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Inertial Cursors

Why drag when you can fling?
  (+9, -2)
(+9, -2)
  [vote for,

What, I hear you ask, could be done to improve this zen of UI design that is my cursor control device? Well, to answer that question we must first look at why other things have been invented, and why there is a plethora of mouse alternatives out there.

By far the best mouse I have ever used is my beloved logitech MX1000. It's not only responsive and comfortable, it also weighs a ton. This I at first disliked until it needed recharging. Upon moving back to my old mouse I found something was odd – reaching my taskbar suddenly required effort, and moving a window across my monitor or finding the bottom of my start menu became a relatively herculean task. The problem? My mouse was too light – every time I tried to throw my mouse along the desk it'd just sit there lethargic and inactive, waiting for a shove.

Instead of having to use an insanely heavy mouse, the inertial cursor system will develop these abilities: no longer will your cursor be locked to your mouse's position, it'll float, as if in a potential well on your screen. Admittedly this is a confusing description, as it'll float to within a pixel of the real position when the mouse is moving slowly or is stationary, hence providing the precision and control only possible with a mouse.

Flick your wrist, however, and the cursor breaks free of the mouse's position and flies across the screen, gradually slowing to a stop somewhere over the other side, depending on how hard and fast the flick was and how much friction your desktop is set to provide. Not only would you be able to reposition the cursor without having to wave your hand 14 feet across the desk, but you can control its flightpath with further movements – a flick up would send the cursor gently curving up as it flies, and another flick back would halt it mid-flight and return precise control.

Each element on-screen could have a different frictional coefficient associated with it, so that the cursor is more likely to stop over a button or a tab, for example. This would make it easier to pinpoint elements on dialogue boxes or windows on other monitors that require a large flick.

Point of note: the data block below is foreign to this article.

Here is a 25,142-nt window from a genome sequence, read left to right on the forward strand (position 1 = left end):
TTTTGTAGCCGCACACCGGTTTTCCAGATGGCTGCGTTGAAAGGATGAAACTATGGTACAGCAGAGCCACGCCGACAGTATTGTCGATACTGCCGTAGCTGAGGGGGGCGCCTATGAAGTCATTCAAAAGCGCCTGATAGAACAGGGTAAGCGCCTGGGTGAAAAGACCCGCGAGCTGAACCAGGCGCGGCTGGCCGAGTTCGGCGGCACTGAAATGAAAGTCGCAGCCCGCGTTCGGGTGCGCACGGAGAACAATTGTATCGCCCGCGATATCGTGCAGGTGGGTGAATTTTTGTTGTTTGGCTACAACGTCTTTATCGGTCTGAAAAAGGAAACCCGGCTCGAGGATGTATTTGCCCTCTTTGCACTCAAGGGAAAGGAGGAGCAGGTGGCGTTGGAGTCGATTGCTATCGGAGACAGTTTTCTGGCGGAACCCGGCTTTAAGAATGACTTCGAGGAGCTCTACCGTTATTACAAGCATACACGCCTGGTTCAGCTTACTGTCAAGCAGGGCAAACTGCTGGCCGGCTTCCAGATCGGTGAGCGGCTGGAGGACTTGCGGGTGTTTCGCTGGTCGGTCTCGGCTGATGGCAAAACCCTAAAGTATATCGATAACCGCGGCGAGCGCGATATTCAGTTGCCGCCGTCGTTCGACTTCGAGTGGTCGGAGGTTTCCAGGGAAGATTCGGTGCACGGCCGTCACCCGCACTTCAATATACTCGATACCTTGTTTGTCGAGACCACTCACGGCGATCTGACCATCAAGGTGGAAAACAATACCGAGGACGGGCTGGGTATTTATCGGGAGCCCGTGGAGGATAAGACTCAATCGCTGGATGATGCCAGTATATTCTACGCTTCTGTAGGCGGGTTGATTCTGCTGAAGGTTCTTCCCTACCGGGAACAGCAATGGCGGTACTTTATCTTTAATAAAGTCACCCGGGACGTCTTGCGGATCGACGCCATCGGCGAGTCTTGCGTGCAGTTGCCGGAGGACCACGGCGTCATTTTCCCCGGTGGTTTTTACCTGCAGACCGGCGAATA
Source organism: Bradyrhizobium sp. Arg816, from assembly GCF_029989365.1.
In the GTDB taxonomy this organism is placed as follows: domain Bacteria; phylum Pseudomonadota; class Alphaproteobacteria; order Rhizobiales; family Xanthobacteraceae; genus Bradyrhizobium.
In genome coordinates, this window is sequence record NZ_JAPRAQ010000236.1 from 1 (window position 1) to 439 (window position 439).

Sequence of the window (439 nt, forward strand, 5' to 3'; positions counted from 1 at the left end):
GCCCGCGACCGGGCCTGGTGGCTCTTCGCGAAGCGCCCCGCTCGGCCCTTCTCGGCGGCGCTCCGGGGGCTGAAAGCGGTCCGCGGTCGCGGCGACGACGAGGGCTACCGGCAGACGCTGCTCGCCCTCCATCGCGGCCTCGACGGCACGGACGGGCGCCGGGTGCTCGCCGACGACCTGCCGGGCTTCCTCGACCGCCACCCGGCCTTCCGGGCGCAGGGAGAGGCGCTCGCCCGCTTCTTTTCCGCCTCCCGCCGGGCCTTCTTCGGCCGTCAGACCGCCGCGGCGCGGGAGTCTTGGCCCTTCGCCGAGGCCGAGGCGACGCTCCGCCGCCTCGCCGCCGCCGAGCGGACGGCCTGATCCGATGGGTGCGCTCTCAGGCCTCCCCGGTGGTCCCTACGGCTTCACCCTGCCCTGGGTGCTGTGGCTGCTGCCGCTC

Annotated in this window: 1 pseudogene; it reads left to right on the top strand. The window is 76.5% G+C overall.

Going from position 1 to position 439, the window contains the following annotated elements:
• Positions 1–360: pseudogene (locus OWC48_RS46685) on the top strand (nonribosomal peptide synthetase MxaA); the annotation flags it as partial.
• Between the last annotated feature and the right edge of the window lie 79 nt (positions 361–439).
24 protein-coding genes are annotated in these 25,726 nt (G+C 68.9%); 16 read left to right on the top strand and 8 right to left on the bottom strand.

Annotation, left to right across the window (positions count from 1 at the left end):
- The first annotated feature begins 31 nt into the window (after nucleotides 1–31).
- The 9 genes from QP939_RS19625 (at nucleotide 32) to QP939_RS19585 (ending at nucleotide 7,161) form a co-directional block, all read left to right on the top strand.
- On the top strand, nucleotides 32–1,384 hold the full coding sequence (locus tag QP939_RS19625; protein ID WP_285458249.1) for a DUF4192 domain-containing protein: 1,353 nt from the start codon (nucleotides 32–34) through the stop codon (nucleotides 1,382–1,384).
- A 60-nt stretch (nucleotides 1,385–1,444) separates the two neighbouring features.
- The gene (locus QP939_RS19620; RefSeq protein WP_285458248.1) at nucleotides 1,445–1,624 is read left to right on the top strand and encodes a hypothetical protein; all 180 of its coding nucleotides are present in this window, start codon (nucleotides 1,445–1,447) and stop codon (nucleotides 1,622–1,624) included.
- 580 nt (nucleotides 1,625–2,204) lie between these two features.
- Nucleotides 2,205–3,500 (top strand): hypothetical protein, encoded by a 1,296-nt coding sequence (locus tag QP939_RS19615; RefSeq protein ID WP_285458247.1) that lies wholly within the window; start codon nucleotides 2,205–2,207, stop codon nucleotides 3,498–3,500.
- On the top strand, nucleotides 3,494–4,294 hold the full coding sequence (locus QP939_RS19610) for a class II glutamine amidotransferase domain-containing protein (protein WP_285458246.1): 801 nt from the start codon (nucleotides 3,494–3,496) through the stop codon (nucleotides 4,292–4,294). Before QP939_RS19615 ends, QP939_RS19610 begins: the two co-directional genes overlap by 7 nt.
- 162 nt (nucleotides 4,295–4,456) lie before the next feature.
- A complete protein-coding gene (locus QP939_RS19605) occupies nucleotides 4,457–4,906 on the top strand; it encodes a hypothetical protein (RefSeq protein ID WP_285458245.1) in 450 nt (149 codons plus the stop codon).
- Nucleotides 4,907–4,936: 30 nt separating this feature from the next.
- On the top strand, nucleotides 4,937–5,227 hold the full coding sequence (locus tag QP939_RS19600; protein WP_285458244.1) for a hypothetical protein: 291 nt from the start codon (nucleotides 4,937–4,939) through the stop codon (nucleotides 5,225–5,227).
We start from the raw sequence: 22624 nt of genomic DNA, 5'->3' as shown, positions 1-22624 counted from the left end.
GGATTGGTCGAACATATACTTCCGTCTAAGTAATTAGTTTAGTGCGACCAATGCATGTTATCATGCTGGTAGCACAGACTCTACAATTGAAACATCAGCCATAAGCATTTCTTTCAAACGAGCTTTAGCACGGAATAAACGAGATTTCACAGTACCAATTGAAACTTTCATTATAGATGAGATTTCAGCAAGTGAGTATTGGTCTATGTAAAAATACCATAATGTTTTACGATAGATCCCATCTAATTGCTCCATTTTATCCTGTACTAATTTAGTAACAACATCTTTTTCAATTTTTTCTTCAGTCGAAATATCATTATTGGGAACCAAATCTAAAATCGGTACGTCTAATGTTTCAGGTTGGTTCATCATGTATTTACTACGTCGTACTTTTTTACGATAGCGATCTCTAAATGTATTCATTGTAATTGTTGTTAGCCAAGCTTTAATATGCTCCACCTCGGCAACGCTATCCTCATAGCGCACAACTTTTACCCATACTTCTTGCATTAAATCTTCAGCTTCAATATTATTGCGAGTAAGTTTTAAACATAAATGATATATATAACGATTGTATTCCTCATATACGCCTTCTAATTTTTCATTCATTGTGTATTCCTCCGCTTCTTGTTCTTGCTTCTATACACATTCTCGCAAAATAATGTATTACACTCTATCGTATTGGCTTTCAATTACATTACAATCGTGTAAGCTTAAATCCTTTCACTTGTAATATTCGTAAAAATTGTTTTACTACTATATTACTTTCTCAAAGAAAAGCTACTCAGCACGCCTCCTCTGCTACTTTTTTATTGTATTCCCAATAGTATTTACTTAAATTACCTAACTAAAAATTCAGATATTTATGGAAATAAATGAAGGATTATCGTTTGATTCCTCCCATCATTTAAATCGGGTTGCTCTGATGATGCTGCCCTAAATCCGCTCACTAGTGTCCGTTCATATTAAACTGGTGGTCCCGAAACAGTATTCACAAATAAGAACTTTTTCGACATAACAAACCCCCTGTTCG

This could easily be disabled or enabled using a toggle button on the mouse, or be toggled automatically in software to maintain precise positioning for gaming, and with the addition of motion sensors the mouse could be used as a gyroscopic control system similar to those used in presentation remotes, but for a fraction of the cost and with an already familiar control technique. Scrolling could be revolutionised – a simple flick down or up would not move the cursor but the document, far easier than having to drag or use a conventional scrollwheel.

Of course, this system could also be used for touchpads or those hideous little laptop keyboard nipples, but that would largely be defeating the point, as those already provide the effortless action, just without the precision. For the system to work the physical mouse position would have to be linked to the potential well of cursor position and vice-versa, which may cause some cursor wandering if the effect is not damped (as minute movements cause a feedback loop going off in some random direction).

For a quick sample of this just duct tape some weights to your mouse, or buy a logitech MX1000, which seems to already have the weights in it ;-)

Extreme Tomato, May 18 2006

Why fling when the computer will do it for you? Clixmart_20Mousuite
[phundug, May 18 2006]

Input Configurator http://inputconf.so...sis/7_aug_throw.avi
Allows to tweak cursor behaviors in Java Swing and supports inertial cursors [dragice, May 28 2007]


       The mouse cursors on some fancy pages have a script for something that follows the mouse. I think some of them already do what you say, overshooting the real cursor's positon when you stop moving the mouse, but are only an image not the clickable cursor. Would have a learning curve, but could be useful. I think I'd rather see work on a mouse integrated into the keyboard so I don't have to move my hands from home row to mouse.